When Nashville’s Board of Education passed the school district’s controversial new rezoning plan last summer, the plan called for a differentiated teacher pay plan that would give higher salaries to attract teachers to some schools affected by the rezoning.
Negotiations between Metro Nashville Public Schools and the Metro Nashville Education Association (MNEA) resulted in financial incentives for teachers at those rezoning-affected schools, but not exactly clear-cut higher salaries.
Teachers at rezoning-affected North Nashville schools will receive an extra two weeks of paid time each year, to be used for professional development and planning.
The task force that originally proposed the rezoning plan to the school board reconvened Thursday for the first time since last year, and task force member Melvin Black expressed concerns about the negotiated incentives.
“I’m not so sure that this is what we had in mind when we put this thing together,” Black said.
June Keel, assistant superintendent for human resources at MNPS, said negotiations with the MNEA stipulated that a salary increase for teachers at the rezoning-affected schools would have necessitated “fresh-starting” those schools — meaning that all teachers would have reapplied for their jobs, with the positions and corresponding higher salaries open to all MNPS employees.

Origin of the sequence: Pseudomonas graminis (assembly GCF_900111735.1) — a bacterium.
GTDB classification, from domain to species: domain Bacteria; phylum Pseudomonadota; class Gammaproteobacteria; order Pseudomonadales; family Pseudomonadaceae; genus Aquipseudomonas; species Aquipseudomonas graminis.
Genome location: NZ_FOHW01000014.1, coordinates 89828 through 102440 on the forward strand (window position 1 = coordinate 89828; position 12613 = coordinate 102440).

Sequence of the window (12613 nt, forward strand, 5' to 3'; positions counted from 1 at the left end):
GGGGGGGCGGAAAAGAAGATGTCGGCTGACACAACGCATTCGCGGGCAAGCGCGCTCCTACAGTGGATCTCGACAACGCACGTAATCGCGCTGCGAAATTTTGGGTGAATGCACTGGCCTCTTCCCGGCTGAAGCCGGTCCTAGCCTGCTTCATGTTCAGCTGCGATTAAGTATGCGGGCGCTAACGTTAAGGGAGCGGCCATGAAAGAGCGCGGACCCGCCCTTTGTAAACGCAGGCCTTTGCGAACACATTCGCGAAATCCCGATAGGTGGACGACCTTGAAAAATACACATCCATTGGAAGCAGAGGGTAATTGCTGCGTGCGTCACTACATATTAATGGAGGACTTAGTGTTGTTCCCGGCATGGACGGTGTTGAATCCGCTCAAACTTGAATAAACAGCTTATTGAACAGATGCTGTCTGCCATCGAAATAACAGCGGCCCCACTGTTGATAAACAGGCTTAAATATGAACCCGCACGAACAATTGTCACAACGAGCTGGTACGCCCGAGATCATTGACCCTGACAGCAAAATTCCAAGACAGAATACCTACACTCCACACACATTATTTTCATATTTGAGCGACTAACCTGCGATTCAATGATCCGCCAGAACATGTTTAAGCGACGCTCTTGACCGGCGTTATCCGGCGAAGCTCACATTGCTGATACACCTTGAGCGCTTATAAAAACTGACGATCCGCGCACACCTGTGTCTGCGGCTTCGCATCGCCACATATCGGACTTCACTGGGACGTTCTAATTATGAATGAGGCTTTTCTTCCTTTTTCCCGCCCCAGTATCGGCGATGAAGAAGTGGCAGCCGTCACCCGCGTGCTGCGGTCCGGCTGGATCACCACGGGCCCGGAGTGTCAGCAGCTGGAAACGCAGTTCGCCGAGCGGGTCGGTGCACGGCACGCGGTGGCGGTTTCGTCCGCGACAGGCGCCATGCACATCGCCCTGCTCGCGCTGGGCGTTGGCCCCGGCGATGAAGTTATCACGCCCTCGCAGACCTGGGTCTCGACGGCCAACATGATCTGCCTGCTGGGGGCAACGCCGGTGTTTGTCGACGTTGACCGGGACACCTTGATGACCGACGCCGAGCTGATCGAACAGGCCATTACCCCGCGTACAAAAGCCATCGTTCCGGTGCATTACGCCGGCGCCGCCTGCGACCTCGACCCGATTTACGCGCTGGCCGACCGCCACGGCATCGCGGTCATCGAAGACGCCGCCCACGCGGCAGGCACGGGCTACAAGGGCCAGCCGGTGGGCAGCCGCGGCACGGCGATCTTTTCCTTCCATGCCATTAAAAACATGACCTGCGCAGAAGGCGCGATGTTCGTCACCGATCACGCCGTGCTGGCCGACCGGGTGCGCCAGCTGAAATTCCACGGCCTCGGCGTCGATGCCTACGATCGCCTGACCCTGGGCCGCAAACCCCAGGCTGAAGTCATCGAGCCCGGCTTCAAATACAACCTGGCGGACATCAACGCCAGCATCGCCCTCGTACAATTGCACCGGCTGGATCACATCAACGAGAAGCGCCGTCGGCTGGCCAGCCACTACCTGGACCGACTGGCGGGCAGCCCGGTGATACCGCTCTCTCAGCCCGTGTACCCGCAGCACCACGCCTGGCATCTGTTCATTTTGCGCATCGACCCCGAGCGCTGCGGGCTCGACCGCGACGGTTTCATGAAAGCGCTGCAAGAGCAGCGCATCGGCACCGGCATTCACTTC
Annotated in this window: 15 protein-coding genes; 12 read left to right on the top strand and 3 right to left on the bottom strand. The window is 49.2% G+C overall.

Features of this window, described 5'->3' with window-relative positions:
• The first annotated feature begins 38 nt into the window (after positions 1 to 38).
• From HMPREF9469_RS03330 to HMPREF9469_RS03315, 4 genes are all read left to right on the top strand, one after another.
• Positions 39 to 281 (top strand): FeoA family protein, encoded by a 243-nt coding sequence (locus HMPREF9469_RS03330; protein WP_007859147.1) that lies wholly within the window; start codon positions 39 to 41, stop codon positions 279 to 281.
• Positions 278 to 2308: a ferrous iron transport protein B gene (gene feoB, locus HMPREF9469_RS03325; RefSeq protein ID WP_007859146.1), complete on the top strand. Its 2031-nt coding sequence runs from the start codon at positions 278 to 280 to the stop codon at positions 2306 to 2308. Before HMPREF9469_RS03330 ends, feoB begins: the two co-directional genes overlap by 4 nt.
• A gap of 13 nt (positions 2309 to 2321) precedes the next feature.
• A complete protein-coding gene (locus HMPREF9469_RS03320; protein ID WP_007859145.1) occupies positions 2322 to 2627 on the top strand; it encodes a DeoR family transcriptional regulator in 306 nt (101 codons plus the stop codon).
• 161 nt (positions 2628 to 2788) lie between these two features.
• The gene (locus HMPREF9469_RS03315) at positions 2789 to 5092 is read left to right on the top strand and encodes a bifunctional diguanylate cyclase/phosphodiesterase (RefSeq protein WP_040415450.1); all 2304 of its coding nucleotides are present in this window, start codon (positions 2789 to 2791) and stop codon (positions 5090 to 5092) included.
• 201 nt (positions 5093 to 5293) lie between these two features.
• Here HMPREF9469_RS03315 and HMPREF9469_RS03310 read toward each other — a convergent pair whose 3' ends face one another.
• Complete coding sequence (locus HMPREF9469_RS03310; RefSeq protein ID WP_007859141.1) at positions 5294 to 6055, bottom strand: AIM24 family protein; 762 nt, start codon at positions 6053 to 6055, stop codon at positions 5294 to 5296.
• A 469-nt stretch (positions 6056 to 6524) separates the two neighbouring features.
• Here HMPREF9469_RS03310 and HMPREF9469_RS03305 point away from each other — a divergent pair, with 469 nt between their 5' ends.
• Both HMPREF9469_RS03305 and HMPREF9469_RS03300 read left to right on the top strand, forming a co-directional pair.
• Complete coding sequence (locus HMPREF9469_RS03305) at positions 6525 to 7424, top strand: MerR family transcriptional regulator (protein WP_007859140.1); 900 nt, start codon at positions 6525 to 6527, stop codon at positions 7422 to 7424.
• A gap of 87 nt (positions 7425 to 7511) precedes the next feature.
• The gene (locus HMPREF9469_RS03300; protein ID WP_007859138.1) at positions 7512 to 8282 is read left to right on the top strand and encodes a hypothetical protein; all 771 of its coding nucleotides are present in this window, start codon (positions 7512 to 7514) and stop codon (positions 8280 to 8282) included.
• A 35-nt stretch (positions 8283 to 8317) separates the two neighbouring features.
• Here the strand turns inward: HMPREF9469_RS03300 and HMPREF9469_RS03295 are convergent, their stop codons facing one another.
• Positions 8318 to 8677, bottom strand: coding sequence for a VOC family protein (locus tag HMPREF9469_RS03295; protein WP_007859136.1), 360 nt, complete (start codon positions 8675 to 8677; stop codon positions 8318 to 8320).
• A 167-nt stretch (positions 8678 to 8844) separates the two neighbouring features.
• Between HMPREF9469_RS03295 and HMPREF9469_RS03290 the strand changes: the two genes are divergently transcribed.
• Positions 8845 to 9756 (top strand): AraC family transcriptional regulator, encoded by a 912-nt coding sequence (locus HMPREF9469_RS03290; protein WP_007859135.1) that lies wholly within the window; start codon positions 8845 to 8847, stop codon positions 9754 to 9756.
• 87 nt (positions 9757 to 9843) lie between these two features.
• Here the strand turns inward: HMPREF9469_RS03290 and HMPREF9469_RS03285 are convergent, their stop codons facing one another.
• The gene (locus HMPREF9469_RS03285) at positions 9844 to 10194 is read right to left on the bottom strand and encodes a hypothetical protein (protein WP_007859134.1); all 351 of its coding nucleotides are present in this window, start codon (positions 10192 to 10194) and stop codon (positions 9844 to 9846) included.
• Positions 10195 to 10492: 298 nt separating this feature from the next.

“We did not think that was feasible or practical,” Keel said.
The district is fresh-starting five schools unrelated to the rezoning plan as a result of troubled academic histories at those schools, and teachers at all those schools will receive 5 percent pay increases.
The reconvened task force spent hours Thursday discussing the demographic impact of the plan on school populations, as well as updates to school district facilities that have occurred over the last school year.
Large numbers of students have chosen to continue riding buses to schools outside their neighborhoods. For example, about half the students who had the option of choosing to be bussed to Bellevue’s Hillwood Comprehensive High, rather than attending the neighborhood option of Pearl-Cohn Business Magnet, chose Hillwood. Most of those students are black and economically disadvantaged.
Some task force members described the demographic impact on schools — particularly those in the Pearl-Cohn and Hillwood clusters — as minimal. Click attachement below to view the complete data, including the projected impact on individual schools.
A small group of rezoning opponents gathered prior to the meeting and listened to task force members as they discussed the plan, but most trickled out as the three-hour meeting went on.
Attendee Betty Nixon, a member of the local chapter of the National Association for Advancement of Colored People (NAACP), said the capacity language used at the meeting was confusing.
“There was a lot of confusion for me, as a pretty educated listener,” Nixon said. “There will be hundreds of students whose experience will be much less diverse than it was under the old zoning system.”
The task force will reconvene again in November. Terms of the original plan stipulate that the group will meet twice each school year.
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